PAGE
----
Yesterday's mail brought word that West Virginia has established their first state-wide LGBT organization. Fairness West Virginia has an immediate goal of recruiting 1000 new members in their first twenty days - an ambitious target for a state not known for its equal treatment of citizens.
One thing that immediately stood out as I watched the news spread across the blogosphere was a diary post on Pam's House Blend that has Pam's readers talking quite a bit. The author immediately criticizes Fairness West Virginia for their name.
Rather than fight for equality, it seems that some LGBT folks are now willing to settle for fairness. This is something that I find to be quite disturbing.
Here in Monterey County [California], we're not making a plea for fairness. We are working for full equality under the law.
Some will argue that things are different in Appalachia. Homophobia is definitely a problem there. But, is the Salinas Valley really that much different? Just ask those of us who live in the area and you'll find out that discrimination against LGBT people is a serious problem.
This is the same self-serving narcissistic attitude that drives me nuts around the whole marriage debate as I mentioned in my post on GLAD's lawsuit challenging DOMA. The shallow criticism of the blogger only reinforces my belief that queers from more progressive states on the coasts have no f--king clue about life in flyover country.
The blogger obviously hasn't spent time in what the McCain campaign deemed the "real America." Especially rich was this tidbit:
Here in California, gay and lesbian couples have lost the right to marry. That's not fair. But, asking for fairness is not the answer. Asking someone to be fair implies that there is a legitimate choice involved in the matter -- a judgement [sic] to be made. That element of choice must be eliminated in order for us to be equal. No one should have the right to judge us and make us second class citizens.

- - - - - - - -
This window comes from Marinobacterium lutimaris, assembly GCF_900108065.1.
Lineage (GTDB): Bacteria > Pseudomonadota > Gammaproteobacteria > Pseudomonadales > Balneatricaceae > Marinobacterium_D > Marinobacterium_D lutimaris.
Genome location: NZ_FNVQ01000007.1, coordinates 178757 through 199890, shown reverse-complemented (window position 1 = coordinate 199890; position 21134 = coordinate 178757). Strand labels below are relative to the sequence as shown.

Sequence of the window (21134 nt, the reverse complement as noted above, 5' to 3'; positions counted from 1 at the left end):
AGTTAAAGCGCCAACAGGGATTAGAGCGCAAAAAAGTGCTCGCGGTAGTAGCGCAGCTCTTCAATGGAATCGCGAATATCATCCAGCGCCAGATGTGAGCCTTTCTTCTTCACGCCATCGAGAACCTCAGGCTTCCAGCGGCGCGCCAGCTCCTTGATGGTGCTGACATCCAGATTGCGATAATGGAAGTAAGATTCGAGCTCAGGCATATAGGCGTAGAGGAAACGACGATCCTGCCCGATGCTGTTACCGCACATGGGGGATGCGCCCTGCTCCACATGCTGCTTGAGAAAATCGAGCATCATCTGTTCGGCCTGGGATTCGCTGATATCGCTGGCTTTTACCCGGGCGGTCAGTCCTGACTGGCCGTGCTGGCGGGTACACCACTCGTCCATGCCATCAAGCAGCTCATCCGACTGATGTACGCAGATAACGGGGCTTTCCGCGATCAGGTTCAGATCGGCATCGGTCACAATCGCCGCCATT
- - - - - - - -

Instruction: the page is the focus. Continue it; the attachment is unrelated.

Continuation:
We can't settle for fairness. We must demand equality.
The poor, poor dear. He lost his right to get married and whines, "That's not fair" like a 4 year old who didn't get their way. It's a tinny complaint that thankfully falls on mostly deaf ears on PHB.
Let me tell him what else "isn't fair":
- In Indiana LGBT people can still be fired for having a picture of their spouse at their desk.
- In Wyoming another young gay man could be beaten until almost dead, tied to a fence post and left to die without it being classified as a hate crime.
- In Tennessee yet another trans woman can be brutally killed or tortured by the police with hardly a murmer from the larger community.
- In North Carolina the recent GLAD lawsuit could spark another big push for a state amendment to ban same-sex marriage and civil unions.
- In West Virginia there are still places where driving through the town with any sort of pro-LGBT bumpersticker can get you pulled over by the police and harassed.
- In Indiana there are still towns where LGBT people or other minorities are verbally threatened, attacked or, at the very least, encouraged to get the hell out of town as quickly as possible.
Instead, the blogger seems to be insinuating that the new group won't be fighting for full equality for the state's LGBT residents by comparing apples and oranges. Yes, California's Salinas Valley is different from West Virginia. Yes, homophobia is a problem across the country.
West Virginians, however, don't have the luxury of enjoying all the protections that come from living in the Salinas Valley. They're fighting for basic fairness - a stepping stone to equality. You have to walk before you can run. These are "luxuries" that California enjoys that a lot of the rest of the country simply doesn't.
The fact that the blogger has no clue how privileged and elitist his post is, only reinforces the notion that many LGBT people have no f--king clue what life is like outside of their narrow liberal bubble.
To pick at the new organization for choosing the name Fairness West Virginia? That's just, well, not fair.
And it's pretty damn petty to boot.